Tales from the Crypt (1972) Review



An entertaining series of stories that will please fans of the EC comics, but other filmgoers may find the acting a little hammy and the effects a little cheesy.

Plot: Five strangers get trapped in a crypt with the creepy Cryptkeeper (Ralph Richardson), who shows each of them the error of their ways.

Review: I never read the old EC comics and didn’t really know much about Tales from the Crypt, other than seeing the puppet who hosted the television series. So, I’m not sure if I was the target audience for this movie or not. That being said, I’ll give you my honest thoughts (as always) on this movie.

Firstly, it is damn entertaining. I’ve always enjoyed anthology movies – it keeps the freshness of the story moving along, and I guess it speaks to an undiagnosed attention deficit order I may have (then again, there’s a lot of people who I think fit that bill these days – don’t believe me, count how many times you are watching television and staring at your phone at the same time), but I dig these type of movies. The stories are all well-told and, for the most part, well-acted, though there is definitely some hamminess afoot through the stories.

I can’t say any of the stories were terrible, and there were some really neat ideas in a few of them. The weakest one was definitely the second story involving the man cheating on his wife with his secretary, as the twists were obvious and not really well-executed. All the other stories had some neat ideas and were engaging. I think the highlight of the performances was Peter Cushing, who seemed to approach his role as if it were Oscar-worthy – his turn is easily the best of the bunch.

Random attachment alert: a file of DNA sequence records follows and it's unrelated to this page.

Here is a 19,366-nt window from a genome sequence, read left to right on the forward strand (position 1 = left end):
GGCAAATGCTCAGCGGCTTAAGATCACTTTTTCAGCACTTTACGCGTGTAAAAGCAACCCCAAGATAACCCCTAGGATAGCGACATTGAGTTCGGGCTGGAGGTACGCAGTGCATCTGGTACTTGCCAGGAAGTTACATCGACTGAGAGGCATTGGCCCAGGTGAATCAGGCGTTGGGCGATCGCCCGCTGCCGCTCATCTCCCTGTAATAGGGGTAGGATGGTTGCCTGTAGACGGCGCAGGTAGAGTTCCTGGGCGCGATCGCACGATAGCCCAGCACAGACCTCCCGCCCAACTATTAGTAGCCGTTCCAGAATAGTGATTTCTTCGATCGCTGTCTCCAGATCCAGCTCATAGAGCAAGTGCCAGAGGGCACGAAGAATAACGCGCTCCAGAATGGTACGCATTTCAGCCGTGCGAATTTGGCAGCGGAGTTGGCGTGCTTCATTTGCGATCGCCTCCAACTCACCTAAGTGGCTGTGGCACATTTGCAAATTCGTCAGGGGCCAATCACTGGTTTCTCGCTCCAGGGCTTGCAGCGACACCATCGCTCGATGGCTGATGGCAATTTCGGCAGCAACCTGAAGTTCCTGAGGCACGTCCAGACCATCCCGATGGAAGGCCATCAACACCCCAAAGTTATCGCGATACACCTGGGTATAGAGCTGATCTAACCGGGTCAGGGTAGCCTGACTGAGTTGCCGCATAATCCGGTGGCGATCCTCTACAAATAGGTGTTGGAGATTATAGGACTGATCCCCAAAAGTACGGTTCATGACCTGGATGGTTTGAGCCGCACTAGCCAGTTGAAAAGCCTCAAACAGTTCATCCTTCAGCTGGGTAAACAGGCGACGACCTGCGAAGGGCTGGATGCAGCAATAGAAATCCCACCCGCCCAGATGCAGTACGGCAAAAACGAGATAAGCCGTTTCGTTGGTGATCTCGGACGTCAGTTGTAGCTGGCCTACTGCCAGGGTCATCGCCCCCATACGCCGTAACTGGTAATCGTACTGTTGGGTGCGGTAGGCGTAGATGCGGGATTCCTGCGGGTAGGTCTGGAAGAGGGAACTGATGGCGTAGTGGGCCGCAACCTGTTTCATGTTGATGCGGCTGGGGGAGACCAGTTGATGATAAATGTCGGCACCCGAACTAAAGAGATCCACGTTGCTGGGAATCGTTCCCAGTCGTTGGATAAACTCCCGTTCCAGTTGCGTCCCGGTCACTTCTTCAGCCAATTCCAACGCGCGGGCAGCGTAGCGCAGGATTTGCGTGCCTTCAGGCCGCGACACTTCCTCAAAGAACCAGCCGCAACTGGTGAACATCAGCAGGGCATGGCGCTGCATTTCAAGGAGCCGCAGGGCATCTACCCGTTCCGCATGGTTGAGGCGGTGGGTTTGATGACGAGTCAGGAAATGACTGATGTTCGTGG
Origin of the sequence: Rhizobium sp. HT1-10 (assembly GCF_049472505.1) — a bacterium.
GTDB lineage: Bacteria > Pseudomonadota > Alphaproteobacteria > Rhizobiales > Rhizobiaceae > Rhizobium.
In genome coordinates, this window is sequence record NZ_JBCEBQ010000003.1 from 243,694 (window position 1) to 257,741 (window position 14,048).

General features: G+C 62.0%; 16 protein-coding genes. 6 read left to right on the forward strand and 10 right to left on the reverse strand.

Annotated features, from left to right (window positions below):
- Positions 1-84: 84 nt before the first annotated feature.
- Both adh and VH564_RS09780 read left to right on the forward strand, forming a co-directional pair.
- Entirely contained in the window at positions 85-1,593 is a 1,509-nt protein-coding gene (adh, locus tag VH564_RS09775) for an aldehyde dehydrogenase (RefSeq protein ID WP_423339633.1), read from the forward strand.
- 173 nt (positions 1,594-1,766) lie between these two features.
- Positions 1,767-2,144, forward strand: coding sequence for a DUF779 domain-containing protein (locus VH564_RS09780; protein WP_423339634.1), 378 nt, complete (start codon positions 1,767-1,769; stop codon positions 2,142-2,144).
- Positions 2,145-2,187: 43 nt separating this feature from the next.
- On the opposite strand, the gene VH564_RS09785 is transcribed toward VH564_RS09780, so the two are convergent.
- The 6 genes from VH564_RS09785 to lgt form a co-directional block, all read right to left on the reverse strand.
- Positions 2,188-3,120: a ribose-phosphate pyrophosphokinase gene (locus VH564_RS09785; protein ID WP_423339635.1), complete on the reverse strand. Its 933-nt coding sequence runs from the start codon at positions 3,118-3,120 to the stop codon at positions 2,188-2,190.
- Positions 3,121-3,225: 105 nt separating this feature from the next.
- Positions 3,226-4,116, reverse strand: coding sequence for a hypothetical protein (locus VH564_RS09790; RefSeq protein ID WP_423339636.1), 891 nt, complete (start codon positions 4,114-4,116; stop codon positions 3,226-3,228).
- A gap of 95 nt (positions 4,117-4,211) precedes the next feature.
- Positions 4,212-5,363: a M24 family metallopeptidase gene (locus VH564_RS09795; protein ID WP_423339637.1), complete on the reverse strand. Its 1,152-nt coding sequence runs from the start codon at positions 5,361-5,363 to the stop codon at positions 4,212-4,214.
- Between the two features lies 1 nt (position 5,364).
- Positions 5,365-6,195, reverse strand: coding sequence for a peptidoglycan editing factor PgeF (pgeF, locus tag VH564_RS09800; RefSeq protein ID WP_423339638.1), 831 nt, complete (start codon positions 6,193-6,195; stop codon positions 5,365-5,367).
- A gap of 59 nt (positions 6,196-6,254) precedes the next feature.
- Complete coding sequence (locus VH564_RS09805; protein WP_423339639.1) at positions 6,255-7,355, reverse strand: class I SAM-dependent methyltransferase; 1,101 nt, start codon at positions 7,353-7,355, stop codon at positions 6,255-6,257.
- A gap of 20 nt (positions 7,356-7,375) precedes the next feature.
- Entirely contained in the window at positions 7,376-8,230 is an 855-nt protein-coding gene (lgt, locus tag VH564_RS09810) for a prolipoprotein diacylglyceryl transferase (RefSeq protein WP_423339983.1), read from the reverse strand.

As for the negatives, this is generally a morality movie, and thus, all of the main characters are real scumbags who are hard to follow around. I think the only exception is the fourth film, which really doesn’t fit with the rest of the movie – the guy doesn’t really seem to do anything too wrong to deserve his inevitable fate. His end also doesn’t make sense, based on something that happens in his story – they even repeat it in case you think you misheard something, so it really doesn’t make any sense – you’d think they would have tightened that up a bit.

The other negative is the makeup effects, which are hit or miss. As you would imagine, with a movie called “Tales from the Crypt,” there are several instances of death or dead people in the film. While sometimes the makeup is pseudo-convincing, other times it’s horribly conceived, making it look like a Halloween mask. It really takes you out of the movie. Likewise, the blood is generally bright, bright red (I guess that was intentional to remind you of the hyperrealism of a horror comic book), and again, it looks terrible. That being said, technically, the movie is overall okay, and there’s some interesting camera work throughout (including a part of a segment in POV and the hallway with the razor blades).

Overall, this is a decent, entertaining movie with enough character, story, and thrills to keep everyone entertained. I don’t think this is for people who love art films; it’s for folks who like old-fashioned ghost stories or who grew up reading fare like “Scary Stories to Tell in the Dark” – usually read while hiding under a thick blanket.